May 31, 2007
MADRID, Spain --
There have been many lowlights in the three-year chill between the Bush administration and Spain's Socialist government, foremost among them Madrid's decision to pull its troops out of Iraq, and sell high-tech military planes to Hugo Chavez's Venezuela.
Secretary of State Condoleezza Rice's one-day visit Friday was meant to put some of those issues in the rearview mirror, but a new controversy threatens to make for some testy moments when she meets with her Spanish counterpart, Foreign Minister Miguel Angel Moratinos.
U.S. officials have been sharply critical of Moratinos' decision to snub Cuban dissidents during a visit to Havana in April. Rice herself joined the fray in comments Tuesday while en route to Berlin, saying she did not believe the United States and Spain "see eye-to-eye" when it comes to Cuba.
Of Moratinos' decision not to meet with the dissidents, she said: "The Cubans deserve better and I think we will talk about that."
Rice is also scheduled to meet with Spanish King Juan Carlos and with Prime Minister Jose Luis Rodriguez Zapatero, with discussions ranging from bilateral relations, to Afghanistan and Kosovo.
Even before she arrived, Zapatero's office was playing down the significance of the talks, characterizing their meeting as a "courtesy call" and indicating the Spanish leader is far more focused on visits this week and next by new French President Nicolas Sarkozy, U.N. Secretary-General Ban Ki-moon and the Japanese foreign minister.
Relations between Zapatero and Washington have been frosty since before he took power, and he remains one of the few European leaders not to have been invited to the White House.
In 2003, as head of the Socialist party then in opposition, Zapatero declined to join other Spanish officials in standing up when U.S. troops marched past a VIP stand during a National Day parade. The next year, as prime minister, he didn't even invite the Americans.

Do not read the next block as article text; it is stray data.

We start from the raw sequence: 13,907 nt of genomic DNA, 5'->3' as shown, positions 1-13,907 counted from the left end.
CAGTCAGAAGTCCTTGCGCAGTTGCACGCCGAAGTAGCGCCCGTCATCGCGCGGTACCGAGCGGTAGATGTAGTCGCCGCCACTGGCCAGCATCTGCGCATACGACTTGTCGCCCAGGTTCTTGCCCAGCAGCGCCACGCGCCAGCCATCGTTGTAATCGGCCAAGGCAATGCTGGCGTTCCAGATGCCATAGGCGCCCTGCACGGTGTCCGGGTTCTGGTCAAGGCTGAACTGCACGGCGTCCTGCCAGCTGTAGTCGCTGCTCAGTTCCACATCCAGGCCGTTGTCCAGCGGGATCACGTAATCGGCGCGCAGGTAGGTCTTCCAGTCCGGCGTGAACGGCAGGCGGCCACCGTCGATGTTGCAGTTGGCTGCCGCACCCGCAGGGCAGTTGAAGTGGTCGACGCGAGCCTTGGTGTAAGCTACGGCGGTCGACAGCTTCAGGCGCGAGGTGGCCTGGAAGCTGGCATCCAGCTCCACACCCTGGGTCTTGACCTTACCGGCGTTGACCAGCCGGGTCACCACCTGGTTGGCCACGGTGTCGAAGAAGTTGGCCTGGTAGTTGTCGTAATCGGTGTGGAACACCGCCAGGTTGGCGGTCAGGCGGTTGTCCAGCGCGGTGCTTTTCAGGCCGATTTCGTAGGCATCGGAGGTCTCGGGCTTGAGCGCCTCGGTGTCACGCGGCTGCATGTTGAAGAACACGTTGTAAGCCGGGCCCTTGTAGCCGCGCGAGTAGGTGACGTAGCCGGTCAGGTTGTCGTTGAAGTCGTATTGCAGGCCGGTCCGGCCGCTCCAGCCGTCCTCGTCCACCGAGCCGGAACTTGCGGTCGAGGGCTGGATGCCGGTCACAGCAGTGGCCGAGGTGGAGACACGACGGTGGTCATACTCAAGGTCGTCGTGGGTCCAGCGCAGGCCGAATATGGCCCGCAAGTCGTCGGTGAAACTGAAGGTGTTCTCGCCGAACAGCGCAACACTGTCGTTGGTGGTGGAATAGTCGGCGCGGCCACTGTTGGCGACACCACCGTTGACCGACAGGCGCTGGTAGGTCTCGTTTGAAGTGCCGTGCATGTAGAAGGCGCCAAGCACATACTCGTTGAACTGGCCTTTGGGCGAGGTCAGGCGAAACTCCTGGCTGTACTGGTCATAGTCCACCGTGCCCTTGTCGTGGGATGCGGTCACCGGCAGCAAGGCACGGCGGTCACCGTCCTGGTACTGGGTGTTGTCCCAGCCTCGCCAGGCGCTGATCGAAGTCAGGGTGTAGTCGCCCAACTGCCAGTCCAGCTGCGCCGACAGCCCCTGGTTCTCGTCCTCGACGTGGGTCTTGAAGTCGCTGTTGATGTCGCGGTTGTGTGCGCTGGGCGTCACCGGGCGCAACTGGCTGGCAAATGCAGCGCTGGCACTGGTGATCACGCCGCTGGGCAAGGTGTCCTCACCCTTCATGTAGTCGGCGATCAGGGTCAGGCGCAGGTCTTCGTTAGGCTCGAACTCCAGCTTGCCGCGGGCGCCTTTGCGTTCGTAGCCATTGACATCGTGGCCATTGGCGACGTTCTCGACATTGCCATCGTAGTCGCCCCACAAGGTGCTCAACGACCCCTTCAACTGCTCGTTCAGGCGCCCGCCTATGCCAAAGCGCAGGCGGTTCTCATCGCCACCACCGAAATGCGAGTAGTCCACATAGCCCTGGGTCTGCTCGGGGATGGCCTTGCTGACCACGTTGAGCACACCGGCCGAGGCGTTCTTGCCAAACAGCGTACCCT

That followed Zapatero's decision to withdraw Spanish troops from Iraq, which he did a month after taking office in 2004. The war has been deeply unpopular here, particularly after a terror attack by Islamic militants that killed 191 people on Madrid commuter trains. The militants said they targeted Spain because of its participation in the peacekeeping force in Iraq.
Another major diplomatic dustup between Washington and Madrid involved plans to sell $2.2 billion worth of planes and other military hardware to Chavez's Venezuela in 2006. Washington ultimately blocked the deal, using a provision that bans the transfer of American military parts to enemy regimes.
The sale would have been Spain's largest-ever defense deal, and the government made its anger over the blockage public.
Despite these fissures, Spanish and U.S. officials say relations have never been as bad as the media has made them out, and point to frequent ministerial level contacts between the two countries.
Moratinos has defended his decision not to see the Cuban dissidents, saying engagement with Fidel Castro offers the best hope for changing his regime.
A spokeswoman for Zapatero told The Associated Press on Wednesday that Spain and the United States share the same goal for Cuba, and only disagree on how to get there.
"On what is essential for Cuba, we agree - to achieve democracy - but we differ on strategies," she said on customary condition of anonymity.